For the 1984 Olympic Games in Los Angeles, an international arts festival was planned, and, as its centerpiece, a gigantic day-long music-theater work designed and coordinated by the avant-garde American director Robert Wilson.
Wilson titled the projected work: "Civil Wars." The story line was loosely inspired by Matthew Brady's famous photographs of America's own Civil War, but also incorporating myths, images, and historical icons from around the world.
The idea was that the various sections of the work would be contributed by a team of composers, each connected by what Wilson called "knee plays" – short "joints" if you will, linking the parts to the whole. The "knee play" music was contributed by the American pop musician David Byrne, a member of the "Talking Heads."
The Fifth and final act of "Civil Wars," was written by the minimalist composer Philip Glass. It was dubbed "The Rome Section," since it was commissioned and performed as a separate work by the Rome Opera on today's date in 1984. Glass acknowledged that he wanted to address the nearly 400-year old tradition of Italian opera, and so included an impassioned tenor aria…a modern version of the sword-waving, act-ending cabalettas in the operas of Verdi. In the end, Wilson's day-long epic never was staged in Los Angeles as planned. The reason given at the time was "Funding problems."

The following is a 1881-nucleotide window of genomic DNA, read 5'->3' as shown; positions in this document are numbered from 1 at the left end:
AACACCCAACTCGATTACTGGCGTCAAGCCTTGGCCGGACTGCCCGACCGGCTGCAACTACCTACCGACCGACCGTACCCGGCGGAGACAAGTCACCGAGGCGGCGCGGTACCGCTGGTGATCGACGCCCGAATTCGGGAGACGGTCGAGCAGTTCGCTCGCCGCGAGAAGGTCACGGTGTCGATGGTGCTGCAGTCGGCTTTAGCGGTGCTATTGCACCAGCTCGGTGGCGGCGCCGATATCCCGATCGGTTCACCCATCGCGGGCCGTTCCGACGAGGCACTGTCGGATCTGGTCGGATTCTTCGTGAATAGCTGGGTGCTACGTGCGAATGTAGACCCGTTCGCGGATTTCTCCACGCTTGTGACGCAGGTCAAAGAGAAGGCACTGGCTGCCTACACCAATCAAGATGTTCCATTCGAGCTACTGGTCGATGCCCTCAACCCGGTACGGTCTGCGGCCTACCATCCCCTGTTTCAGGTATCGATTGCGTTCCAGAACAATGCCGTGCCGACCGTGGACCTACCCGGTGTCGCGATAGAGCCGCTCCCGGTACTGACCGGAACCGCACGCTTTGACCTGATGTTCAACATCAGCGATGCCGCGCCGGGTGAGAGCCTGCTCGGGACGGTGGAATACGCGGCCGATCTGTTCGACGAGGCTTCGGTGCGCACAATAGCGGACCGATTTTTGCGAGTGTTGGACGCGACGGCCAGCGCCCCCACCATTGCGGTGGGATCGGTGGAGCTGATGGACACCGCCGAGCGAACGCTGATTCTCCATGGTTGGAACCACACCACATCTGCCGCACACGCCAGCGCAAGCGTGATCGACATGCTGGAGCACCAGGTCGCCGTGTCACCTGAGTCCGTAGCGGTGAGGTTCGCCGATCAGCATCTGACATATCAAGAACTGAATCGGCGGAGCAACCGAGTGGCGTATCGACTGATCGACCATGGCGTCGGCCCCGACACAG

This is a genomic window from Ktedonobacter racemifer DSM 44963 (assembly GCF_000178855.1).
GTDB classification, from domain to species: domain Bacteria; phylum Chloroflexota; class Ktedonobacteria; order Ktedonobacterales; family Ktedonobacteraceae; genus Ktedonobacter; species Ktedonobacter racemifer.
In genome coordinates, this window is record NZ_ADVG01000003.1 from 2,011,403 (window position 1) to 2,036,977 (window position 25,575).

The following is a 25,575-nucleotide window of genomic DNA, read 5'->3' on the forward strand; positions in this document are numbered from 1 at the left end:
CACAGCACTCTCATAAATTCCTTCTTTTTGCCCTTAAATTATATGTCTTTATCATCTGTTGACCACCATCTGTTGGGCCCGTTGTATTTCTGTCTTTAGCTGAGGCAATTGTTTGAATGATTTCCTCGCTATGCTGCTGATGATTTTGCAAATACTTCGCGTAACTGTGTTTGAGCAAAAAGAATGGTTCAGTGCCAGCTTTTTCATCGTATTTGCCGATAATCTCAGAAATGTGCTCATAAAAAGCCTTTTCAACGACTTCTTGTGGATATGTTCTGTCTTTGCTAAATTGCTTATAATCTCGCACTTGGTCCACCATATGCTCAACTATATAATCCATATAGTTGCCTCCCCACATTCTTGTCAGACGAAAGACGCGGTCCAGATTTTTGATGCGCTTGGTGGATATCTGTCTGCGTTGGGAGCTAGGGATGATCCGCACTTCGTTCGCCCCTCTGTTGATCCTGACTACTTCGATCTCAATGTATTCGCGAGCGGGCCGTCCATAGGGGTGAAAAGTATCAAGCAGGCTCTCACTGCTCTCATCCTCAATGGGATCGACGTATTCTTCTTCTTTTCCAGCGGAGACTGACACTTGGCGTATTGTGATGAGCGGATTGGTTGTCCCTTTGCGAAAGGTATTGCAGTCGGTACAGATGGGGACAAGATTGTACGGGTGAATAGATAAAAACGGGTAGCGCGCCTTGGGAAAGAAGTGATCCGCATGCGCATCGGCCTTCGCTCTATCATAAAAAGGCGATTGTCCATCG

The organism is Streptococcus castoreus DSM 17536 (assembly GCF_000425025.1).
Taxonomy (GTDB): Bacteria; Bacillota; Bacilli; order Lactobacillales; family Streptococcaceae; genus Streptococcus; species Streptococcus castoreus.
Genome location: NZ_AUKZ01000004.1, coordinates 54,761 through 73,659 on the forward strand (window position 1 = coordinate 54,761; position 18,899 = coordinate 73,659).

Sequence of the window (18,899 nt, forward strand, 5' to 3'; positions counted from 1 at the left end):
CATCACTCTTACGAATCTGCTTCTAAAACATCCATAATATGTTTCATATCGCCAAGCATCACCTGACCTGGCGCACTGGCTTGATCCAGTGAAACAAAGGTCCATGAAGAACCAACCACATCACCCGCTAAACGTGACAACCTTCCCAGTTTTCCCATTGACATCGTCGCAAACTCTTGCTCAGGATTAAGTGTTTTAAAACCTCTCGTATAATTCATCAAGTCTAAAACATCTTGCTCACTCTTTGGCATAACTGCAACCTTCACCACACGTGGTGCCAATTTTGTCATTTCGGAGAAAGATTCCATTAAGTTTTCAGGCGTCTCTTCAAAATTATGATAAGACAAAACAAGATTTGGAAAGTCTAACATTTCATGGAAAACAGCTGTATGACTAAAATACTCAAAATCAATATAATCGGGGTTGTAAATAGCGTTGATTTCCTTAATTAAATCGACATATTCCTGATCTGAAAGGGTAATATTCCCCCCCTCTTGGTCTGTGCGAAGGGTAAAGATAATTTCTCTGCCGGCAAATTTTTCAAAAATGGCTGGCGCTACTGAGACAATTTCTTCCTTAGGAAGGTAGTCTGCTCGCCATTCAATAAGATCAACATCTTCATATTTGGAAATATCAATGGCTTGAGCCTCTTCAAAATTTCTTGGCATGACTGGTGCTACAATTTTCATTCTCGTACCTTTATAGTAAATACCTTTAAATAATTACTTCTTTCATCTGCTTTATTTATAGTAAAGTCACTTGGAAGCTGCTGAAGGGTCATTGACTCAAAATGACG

Today in 1965, "Lizzie Borden" premiered at the New York City Opera. The new opera depicted a fictionalized version of a real-life event: a gruesome double axe-murder of Andrew and Abby Borden that occurred in Fall River, Mass., in 1892. Andrew Borden's daughter, Lizzie, was accused of the murder of her father and stepmother. Many at the time thought her guilty. As a famous children's rhyme of the period put it: Lizzie Borden took an axe And gave her mother forty whacks. And when she saw what she had done, She gave her father forty-one. Lizzie Borden was acquitted for the murders, which remained unsolved. For the American composer Jack Beeson, Lizzie's story resembled the ancient Greek legend of Elektra, already the subject of a famous opera by Richard Strauss. And like Strauss's Elekra, Beeson's Lizzie is the central character in an angst-ridden, Freudian tale of an evil stepmother and a dangerously dysfunctional family. | Beeson says: "A lot of Lizzie Borden is very dissonant. It was even thought to be a twelve-tone piece back in 1965. There's not a 12-tone row in it, but the agonized situation in much of Lizzie seemed to me to require that kind of music. Looking at reviews of a couple years ago compared to the ones in 1965, what's astonishing is how the dissonance no longer seems upsetting."